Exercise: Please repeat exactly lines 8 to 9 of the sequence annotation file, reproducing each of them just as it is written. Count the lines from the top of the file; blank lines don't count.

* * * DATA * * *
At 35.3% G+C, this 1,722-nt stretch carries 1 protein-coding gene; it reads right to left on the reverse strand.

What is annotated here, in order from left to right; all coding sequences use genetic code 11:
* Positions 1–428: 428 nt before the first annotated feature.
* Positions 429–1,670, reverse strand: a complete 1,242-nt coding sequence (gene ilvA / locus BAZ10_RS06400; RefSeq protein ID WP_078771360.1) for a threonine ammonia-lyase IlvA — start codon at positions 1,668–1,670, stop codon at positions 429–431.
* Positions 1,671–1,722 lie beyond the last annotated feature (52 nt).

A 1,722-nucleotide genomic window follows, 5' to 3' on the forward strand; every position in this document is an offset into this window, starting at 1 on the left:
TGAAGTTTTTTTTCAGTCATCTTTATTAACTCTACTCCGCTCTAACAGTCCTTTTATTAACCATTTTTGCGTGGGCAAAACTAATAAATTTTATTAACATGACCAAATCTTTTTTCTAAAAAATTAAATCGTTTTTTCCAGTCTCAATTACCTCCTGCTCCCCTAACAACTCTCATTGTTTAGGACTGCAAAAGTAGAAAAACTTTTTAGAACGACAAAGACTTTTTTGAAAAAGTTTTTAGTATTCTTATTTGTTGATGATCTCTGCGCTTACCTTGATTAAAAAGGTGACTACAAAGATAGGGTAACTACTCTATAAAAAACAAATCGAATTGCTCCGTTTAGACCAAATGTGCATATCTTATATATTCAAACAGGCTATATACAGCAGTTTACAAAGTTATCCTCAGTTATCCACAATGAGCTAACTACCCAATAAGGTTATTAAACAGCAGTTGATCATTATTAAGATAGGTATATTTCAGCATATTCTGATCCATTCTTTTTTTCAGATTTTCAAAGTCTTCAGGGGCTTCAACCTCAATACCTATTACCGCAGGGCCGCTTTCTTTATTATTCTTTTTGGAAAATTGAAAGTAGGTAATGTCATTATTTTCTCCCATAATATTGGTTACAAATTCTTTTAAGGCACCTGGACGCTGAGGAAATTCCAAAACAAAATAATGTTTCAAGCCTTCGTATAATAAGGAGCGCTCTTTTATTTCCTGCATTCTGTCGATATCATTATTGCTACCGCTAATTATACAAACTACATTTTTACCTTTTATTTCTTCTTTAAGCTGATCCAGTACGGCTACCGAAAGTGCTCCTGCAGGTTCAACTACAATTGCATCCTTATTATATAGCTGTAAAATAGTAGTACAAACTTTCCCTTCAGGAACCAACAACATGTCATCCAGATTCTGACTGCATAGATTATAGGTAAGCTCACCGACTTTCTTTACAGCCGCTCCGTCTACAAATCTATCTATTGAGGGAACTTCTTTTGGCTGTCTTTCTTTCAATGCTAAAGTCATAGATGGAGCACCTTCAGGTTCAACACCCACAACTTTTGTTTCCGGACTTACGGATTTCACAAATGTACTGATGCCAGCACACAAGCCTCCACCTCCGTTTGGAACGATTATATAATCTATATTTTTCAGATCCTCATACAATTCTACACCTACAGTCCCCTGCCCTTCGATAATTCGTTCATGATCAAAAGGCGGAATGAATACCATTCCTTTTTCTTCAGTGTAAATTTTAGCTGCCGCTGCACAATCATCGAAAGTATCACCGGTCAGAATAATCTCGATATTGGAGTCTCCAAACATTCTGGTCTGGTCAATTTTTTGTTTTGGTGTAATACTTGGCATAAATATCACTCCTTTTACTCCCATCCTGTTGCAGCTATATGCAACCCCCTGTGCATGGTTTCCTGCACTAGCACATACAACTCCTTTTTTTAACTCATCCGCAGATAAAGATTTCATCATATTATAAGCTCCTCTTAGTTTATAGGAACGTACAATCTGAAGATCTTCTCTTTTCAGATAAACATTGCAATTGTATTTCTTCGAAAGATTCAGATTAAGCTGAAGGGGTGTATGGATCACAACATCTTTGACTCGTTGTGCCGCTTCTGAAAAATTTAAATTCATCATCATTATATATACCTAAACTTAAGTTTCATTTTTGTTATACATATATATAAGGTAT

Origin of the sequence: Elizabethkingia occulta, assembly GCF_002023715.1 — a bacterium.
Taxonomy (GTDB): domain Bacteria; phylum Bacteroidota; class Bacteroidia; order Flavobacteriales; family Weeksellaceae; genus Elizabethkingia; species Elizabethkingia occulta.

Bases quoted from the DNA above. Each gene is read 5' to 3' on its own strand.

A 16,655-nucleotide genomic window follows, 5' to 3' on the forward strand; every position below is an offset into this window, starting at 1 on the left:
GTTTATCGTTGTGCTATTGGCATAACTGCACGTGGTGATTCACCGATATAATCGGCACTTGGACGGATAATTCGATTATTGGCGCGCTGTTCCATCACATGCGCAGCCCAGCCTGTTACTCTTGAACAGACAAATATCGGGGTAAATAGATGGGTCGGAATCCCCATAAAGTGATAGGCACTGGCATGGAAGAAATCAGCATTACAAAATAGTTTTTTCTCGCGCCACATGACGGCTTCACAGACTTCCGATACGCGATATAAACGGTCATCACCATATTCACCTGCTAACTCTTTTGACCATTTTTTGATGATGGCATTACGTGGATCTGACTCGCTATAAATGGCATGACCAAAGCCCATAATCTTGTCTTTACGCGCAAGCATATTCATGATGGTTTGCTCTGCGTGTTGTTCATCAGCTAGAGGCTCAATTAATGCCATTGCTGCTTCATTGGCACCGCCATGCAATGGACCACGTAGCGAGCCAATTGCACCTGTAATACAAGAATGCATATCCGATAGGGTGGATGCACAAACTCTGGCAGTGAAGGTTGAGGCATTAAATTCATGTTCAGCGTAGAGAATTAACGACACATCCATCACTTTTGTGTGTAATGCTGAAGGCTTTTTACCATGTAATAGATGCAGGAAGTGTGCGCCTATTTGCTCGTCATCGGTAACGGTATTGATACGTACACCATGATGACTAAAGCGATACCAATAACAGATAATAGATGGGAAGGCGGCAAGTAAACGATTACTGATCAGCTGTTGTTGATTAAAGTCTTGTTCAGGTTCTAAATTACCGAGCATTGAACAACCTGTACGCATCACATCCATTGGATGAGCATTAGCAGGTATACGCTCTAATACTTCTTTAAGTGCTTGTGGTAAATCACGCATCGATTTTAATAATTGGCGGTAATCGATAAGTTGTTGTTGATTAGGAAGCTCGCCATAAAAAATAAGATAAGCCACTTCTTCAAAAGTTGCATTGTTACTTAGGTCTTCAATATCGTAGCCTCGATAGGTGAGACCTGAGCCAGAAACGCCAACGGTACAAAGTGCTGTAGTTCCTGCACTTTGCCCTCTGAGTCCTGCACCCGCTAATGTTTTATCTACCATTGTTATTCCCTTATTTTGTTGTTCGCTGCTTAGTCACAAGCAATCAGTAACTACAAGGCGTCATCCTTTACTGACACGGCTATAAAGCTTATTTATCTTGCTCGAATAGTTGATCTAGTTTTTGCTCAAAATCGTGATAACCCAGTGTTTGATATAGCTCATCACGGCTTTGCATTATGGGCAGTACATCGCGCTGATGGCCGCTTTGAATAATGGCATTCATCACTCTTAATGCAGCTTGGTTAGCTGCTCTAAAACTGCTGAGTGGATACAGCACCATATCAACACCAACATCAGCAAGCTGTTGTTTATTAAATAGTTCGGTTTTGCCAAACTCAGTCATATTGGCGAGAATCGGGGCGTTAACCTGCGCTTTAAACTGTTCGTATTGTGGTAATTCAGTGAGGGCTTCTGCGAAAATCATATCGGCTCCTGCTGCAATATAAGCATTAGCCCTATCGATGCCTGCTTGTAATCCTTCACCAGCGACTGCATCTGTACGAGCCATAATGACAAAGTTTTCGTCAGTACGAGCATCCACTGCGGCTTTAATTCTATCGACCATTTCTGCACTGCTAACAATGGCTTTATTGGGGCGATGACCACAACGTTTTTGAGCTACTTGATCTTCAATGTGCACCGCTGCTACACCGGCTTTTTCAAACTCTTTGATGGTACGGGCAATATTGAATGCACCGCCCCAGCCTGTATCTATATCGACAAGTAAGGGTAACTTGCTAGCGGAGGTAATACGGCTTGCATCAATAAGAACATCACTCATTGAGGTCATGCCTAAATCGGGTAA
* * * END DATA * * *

Origin of the sequence: Elizabethkingia occulta, assembly GCF_002023715.1 — a bacterium.
Taxonomy (GTDB): domain Bacteria; phylum Bacteroidota; class Bacteroidia; order Flavobacteriales; family Weeksellaceae; genus Elizabethkingia; species Elizabethkingia occulta.